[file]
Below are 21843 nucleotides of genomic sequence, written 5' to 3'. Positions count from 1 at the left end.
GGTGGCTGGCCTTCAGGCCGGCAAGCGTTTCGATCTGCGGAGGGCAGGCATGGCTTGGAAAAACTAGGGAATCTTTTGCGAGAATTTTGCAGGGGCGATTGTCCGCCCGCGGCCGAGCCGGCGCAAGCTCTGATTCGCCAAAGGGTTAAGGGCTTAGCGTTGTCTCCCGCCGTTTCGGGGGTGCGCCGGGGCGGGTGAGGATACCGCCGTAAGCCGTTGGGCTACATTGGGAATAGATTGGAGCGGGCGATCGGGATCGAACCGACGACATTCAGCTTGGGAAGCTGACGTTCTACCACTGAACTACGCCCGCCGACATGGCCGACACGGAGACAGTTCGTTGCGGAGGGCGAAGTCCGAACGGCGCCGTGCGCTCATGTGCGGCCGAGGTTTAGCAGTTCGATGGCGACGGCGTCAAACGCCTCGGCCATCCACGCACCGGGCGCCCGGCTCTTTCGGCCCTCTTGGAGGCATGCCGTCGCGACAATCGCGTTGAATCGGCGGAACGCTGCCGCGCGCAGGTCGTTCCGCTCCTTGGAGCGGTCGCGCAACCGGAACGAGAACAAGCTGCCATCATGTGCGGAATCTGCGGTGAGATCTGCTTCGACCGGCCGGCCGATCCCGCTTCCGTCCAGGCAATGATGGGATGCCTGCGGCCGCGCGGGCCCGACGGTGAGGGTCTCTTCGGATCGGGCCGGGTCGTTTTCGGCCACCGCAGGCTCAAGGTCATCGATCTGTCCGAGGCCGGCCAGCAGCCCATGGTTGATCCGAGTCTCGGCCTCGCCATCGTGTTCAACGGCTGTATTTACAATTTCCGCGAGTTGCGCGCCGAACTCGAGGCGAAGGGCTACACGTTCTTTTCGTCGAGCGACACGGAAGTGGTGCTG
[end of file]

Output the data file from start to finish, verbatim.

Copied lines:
Below are 21843 nucleotides of genomic sequence, written 5' to 3'. Positions count from 1 at the left end.
GGTGGCTGGCCTTCAGGCCGGCAAGCGTTTCGATCTGCGGAGGGCAGGCATGGCTTGGAAAAACTAGGGAATCTTTTGCGAGAATTTTGCAGGGGCGATTGTCCGCCCGCGGCCGAGCCGGCGCAAGCTCTGATTCGCCAAAGGGTTAAGGGCTTAGCGTTGTCTCCCGCCGTTTCGGGGGTGCGCCGGGGCGGGTGAGGATACCGCCGTAAGCCGTTGGGCTACATTGGGAATAGATTGGAGCGGGCGATCGGGATCGAACCGACGACATTCAGCTTGGGAAGCTGACGTTCTACCACTGAACTACGCCCGCCGACATGGCCGACACGGAGACAGTTCGTTGCGGAGGGCGAAGTCCGAACGGCGCCGTGCGCTCATGTGCGGCCGAGGTTTAGCAGTTCGATGGCGACGGCGTCAAACGCCTCGGCCATCCACGCACCGGGCGCCCGGCTCTTTCGGCCCTCTTGGAGGCATGCCGTCGCGACAATCGCGTTGAATCGGCGGAACGCTGCCGCGCGCAGGTCGTTCCGCTCCTTGGAGCGGTCGCGCAACCGGAACGAGAACAAGCTGCCATCATGTGCGGAATCTGCGGTGAGATCTGCTTCGACCGGCCGGCCGATCCCGCTTCCGTCCAGGCAATGATGGGATGCCTGCGGCCGCGCGGGCCCGACGGTGAGGGTCTCTTCGGATCGGGCCGGGTCGTTTTCGGCCACCGCAGGCTCAAGGTCATCGATCTGTCCGAGGCCGGCCAGCAGCCCATGGTTGATCCGAGTCTCGGCCTCGCCATCGTGTTCAACGGCTGTATTTACAATTTCCGCGAGTTGCGCGCCGAACTCGAGGCGAAGGGCTACACGTTCTTTTCGTCGAGCGACACGGAAGTGGTGCTG